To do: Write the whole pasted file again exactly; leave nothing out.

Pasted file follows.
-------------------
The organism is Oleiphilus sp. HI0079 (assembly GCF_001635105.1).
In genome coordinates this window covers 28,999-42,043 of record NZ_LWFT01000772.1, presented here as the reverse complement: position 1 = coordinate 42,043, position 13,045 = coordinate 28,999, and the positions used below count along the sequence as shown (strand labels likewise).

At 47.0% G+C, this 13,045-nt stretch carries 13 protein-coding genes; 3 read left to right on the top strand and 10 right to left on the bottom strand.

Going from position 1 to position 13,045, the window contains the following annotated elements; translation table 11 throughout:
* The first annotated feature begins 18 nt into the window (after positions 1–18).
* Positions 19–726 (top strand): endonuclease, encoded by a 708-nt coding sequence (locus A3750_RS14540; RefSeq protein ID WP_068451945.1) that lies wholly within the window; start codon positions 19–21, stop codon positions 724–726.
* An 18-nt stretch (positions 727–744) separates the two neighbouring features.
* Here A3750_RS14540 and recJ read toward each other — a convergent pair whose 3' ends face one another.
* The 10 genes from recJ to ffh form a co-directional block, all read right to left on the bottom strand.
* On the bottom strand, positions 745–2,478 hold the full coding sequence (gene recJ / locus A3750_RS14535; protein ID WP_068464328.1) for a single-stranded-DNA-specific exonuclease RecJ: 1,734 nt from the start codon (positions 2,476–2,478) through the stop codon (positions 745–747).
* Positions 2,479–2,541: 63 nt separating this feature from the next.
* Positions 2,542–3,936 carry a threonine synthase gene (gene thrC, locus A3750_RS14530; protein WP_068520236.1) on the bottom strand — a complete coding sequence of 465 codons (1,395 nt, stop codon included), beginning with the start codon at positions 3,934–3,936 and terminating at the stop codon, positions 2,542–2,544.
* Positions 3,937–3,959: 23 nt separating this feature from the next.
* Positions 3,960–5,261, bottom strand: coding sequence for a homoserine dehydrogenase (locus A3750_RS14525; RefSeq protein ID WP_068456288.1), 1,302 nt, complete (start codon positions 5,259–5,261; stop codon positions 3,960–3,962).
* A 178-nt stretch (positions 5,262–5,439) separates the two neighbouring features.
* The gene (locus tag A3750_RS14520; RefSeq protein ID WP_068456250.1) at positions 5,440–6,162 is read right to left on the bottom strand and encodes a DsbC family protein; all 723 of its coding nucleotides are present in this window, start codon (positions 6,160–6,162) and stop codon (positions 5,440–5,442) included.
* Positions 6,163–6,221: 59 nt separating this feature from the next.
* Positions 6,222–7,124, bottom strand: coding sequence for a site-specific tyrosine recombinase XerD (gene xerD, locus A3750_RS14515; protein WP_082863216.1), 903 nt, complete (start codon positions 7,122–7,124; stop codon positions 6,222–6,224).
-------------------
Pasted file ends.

The organism is Oleiphilus sp. HI0079 (assembly GCF_001635105.1).
In genome coordinates this window covers 28,999-42,043 of record NZ_LWFT01000772.1, presented here as the reverse complement: position 1 = coordinate 42,043, position 13,045 = coordinate 28,999, and the positions used below count along the sequence as shown (strand labels likewise).

At 47.0% G+C, this 13,045-nt stretch carries 13 protein-coding genes; 3 read left to right on the top strand and 10 right to left on the bottom strand.

Going from position 1 to position 13,045, the window contains the following annotated elements; translation table 11 throughout:
* The first annotated feature begins 18 nt into the window (after positions 1–18).
* Positions 19–726 (top strand): endonuclease, encoded by a 708-nt coding sequence (locus A3750_RS14540; RefSeq protein ID WP_068451945.1) that lies wholly within the window; start codon positions 19–21, stop codon positions 724–726.
* An 18-nt stretch (positions 727–744) separates the two neighbouring features.
* Here A3750_RS14540 and recJ read toward each other — a convergent pair whose 3' ends face one another.
* The 10 genes from recJ to ffh form a co-directional block, all read right to left on the bottom strand.
* On the bottom strand, positions 745–2,478 hold the full coding sequence (gene recJ / locus A3750_RS14535; protein ID WP_068464328.1) for a single-stranded-DNA-specific exonuclease RecJ: 1,734 nt from the start codon (positions 2,476–2,478) through the stop codon (positions 745–747).
* Positions 2,479–2,541: 63 nt separating this feature from the next.
* Positions 2,542–3,936 carry a threonine synthase gene (gene thrC, locus A3750_RS14530; protein WP_068520236.1) on the bottom strand — a complete coding sequence of 465 codons (1,395 nt, stop codon included), beginning with the start codon at positions 3,934–3,936 and terminating at the stop codon, positions 2,542–2,544.
* Positions 3,937–3,959: 23 nt separating this feature from the next.
* Positions 3,960–5,261, bottom strand: coding sequence for a homoserine dehydrogenase (locus A3750_RS14525; RefSeq protein ID WP_068456288.1), 1,302 nt, complete (start codon positions 5,259–5,261; stop codon positions 3,960–3,962).
* A 178-nt stretch (positions 5,262–5,439) separates the two neighbouring features.
* The gene (locus tag A3750_RS14520; RefSeq protein ID WP_068456250.1) at positions 5,440–6,162 is read right to left on the bottom strand and encodes a DsbC family protein; all 723 of its coding nucleotides are present in this window, start codon (positions 6,160–6,162) and stop codon (positions 5,440–5,442) included.
* Positions 6,163–6,221: 59 nt separating this feature from the next.
* Positions 6,222–7,124, bottom strand: coding sequence for a site-specific tyrosine recombinase XerD (gene xerD, locus A3750_RS14515; protein WP_082863216.1), 903 nt, complete (start codon positions 7,122–7,124; stop codon positions 6,222–6,224).